Because I am able to run my business in a free market, my plan is to limit my employee’s salary, as well as my own, to an amount no greater than $100,000 per year for life. I already have 3 business ventures that I am currently working to get off the ground. These businesses are as follows; One in Marketing, one in 3D printing, and one that can be best described somewhat as a Jiffy Lube for nail salons. As I’ve previously stated, my employee’s and I will never make more than $100,000 a year in income. Furthermore, I plan to automate the jobs completed by my employees and create machines that will complete the work for them. However, I will still pay them their annual salary. I will be able to accomplish this with the capital received from the automated services my businesses will provide. As an employer, I don’t really care who or what does the work as long as it gets done. With the future IT companies I plan to establish, I will be able to spread Wi-Fi coverage to everyone in the country, cheaper than it’s already being done. In addition, I will also have the ability to offer more coverage in more places. I will show those employees how they can outsource their job to 3rd world workers, where they can basically double that person’s income by only paying them a tenth of what I plan to pay my employees. This will allow my employees to semi-retire and still complete all the necessary job requirements. Essentially, this method will enable me to rescue my employees as well as the 3rd world workers from a life of poverty. This can be seen as a trickledown effect, which current businesses like to pretend they already accomplish.
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        Feb 15 2013: The best part about this plan is that my “semi-retired” employees will have the buying power. Therefore, they will buy from my company instead of from my competitors. Much like a lobbyist, I will be “bribing” my employees for their loyalty in the form of the semi-retired salary, which they will make for the rest of their lives. My employees will know the more they buy from me, the more people we can rescue from poverty.
        Once I educate my employees on how money actually works, they will realize it is a juggling act and my enterprise will be the ultimate juggler. This will also allow the removal of government welfare programs, thus lowering everyone’s tax rates. This will be effective simply because I will be paying people for doing nothing. From then on they can volunteer or spend their time completing more hospitable and fulfilling activities while having job security.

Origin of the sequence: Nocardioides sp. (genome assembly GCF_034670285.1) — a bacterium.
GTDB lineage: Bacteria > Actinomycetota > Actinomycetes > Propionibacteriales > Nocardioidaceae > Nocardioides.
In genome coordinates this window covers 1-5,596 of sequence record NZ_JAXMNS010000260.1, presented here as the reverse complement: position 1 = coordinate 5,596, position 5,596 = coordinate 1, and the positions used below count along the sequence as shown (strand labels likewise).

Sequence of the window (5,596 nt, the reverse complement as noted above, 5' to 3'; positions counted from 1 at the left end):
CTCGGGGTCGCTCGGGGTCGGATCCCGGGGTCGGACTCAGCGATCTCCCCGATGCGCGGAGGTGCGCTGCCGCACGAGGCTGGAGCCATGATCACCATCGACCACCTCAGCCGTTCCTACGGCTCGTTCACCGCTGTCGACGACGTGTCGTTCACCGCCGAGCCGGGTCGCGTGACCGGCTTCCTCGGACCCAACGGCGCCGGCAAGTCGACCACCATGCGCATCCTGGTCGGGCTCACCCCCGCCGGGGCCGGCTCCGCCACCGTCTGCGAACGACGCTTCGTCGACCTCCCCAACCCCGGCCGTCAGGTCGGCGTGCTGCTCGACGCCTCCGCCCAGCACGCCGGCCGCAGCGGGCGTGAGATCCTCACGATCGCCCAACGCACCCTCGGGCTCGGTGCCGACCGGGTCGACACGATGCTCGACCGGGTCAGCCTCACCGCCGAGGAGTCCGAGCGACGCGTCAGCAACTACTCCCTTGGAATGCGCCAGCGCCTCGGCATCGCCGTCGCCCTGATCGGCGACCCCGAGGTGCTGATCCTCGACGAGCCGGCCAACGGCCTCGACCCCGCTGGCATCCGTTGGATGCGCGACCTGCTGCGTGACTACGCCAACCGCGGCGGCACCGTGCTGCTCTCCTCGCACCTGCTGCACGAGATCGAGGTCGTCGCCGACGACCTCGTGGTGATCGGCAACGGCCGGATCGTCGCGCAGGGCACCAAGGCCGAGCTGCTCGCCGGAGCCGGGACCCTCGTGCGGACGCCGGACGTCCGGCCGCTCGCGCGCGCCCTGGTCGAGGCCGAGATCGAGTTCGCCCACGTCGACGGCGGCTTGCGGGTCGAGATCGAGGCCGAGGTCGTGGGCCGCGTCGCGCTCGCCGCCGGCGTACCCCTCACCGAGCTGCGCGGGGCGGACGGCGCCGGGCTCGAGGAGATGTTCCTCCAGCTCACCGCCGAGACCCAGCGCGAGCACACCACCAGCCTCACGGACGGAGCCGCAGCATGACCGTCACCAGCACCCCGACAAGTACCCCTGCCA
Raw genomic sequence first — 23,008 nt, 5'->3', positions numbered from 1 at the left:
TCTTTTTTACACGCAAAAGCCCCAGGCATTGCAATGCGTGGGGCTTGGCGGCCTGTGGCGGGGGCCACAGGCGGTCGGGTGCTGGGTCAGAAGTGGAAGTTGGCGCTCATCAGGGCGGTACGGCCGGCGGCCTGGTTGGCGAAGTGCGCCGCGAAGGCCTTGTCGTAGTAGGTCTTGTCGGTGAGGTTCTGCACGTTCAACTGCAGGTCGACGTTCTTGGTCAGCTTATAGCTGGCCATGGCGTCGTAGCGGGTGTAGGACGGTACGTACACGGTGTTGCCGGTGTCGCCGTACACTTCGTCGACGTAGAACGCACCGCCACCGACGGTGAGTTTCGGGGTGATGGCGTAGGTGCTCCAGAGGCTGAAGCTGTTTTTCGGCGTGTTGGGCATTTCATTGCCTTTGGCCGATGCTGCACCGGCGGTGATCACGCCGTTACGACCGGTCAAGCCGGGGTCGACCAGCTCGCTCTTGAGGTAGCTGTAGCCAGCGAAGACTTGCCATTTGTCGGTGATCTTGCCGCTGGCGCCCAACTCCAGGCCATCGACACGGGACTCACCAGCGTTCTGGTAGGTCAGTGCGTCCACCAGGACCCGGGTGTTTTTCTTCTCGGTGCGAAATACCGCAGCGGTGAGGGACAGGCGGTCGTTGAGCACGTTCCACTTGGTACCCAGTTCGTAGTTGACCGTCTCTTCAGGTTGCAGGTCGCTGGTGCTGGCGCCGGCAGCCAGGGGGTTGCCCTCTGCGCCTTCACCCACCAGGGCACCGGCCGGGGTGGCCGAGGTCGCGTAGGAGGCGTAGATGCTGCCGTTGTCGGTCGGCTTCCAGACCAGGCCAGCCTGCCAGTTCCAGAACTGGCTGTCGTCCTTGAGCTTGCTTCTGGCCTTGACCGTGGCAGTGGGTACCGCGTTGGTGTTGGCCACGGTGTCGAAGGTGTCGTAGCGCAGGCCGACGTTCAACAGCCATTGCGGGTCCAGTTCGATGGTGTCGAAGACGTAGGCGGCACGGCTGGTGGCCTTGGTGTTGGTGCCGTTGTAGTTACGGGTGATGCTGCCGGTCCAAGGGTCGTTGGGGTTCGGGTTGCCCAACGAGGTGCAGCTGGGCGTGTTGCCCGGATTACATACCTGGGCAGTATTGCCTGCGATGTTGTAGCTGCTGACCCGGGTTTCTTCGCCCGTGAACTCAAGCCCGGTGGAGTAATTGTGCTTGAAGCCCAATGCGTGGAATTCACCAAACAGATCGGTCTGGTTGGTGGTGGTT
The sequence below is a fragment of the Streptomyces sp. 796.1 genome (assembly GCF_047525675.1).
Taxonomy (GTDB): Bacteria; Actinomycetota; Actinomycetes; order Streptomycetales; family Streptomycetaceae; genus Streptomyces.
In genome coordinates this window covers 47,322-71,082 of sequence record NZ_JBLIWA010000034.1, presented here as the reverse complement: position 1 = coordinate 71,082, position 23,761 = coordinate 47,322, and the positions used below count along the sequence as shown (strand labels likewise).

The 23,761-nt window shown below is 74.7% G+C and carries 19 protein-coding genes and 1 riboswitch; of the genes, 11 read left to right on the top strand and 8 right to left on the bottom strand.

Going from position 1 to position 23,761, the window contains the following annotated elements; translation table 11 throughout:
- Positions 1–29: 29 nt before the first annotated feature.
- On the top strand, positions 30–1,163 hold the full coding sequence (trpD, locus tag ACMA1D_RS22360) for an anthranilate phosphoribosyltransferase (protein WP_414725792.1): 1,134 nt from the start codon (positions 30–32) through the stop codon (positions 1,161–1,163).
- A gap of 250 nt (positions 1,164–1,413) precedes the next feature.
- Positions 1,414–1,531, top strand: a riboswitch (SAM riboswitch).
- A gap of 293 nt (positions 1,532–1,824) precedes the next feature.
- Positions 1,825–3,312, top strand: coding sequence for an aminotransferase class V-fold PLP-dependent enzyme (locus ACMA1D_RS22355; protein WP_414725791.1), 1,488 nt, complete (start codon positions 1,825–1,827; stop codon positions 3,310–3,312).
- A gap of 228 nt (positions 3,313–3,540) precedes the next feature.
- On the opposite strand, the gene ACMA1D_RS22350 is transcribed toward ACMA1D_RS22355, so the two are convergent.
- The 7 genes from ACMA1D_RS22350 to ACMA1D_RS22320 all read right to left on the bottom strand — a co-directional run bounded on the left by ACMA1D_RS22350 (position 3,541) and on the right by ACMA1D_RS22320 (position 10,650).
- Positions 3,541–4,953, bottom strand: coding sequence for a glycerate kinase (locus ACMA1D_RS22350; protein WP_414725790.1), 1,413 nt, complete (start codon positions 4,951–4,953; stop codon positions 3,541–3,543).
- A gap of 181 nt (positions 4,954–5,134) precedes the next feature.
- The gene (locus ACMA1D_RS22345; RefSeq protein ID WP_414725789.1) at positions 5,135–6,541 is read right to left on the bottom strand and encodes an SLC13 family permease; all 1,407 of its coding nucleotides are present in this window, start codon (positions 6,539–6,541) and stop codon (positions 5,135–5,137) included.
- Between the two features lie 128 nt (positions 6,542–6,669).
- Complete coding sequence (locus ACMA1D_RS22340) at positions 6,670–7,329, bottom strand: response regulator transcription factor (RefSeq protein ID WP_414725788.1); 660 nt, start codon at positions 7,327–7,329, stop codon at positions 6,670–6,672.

If 25% of the world companies and charities used this model instead of our current model how fast do you think we can end poverty?
    • Feb 17 2013: Well said, as a mental health professional I cannot stress how limitless the benefits could be for the human civilization, if we apply it appropriately.
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        Feb 17 2013: Thank you,

        What do you think it will take for us to apply this method? Do you think we really want to end poverty or is it just talk?
        • Feb 17 2013: " ... do we really want to end poverty ...?
          Good question !
          Maybe people want to end poverty but not for the sake of their own prosperity.
          If we solve a little problem with our big ego, big problems will become little :)
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        Feb 17 2013: Wouldn't ending poverty add prosperity?
        • Feb 17 2013: Yes, if you think globally.
          Government as an institution is meant to protect interests of the country. Its strategy is to keep poverty at a distance. As an implication, the prosperity becomes ours and poverty theirs.
          And it doesn't want to end their poverty at the expense of our prosperity.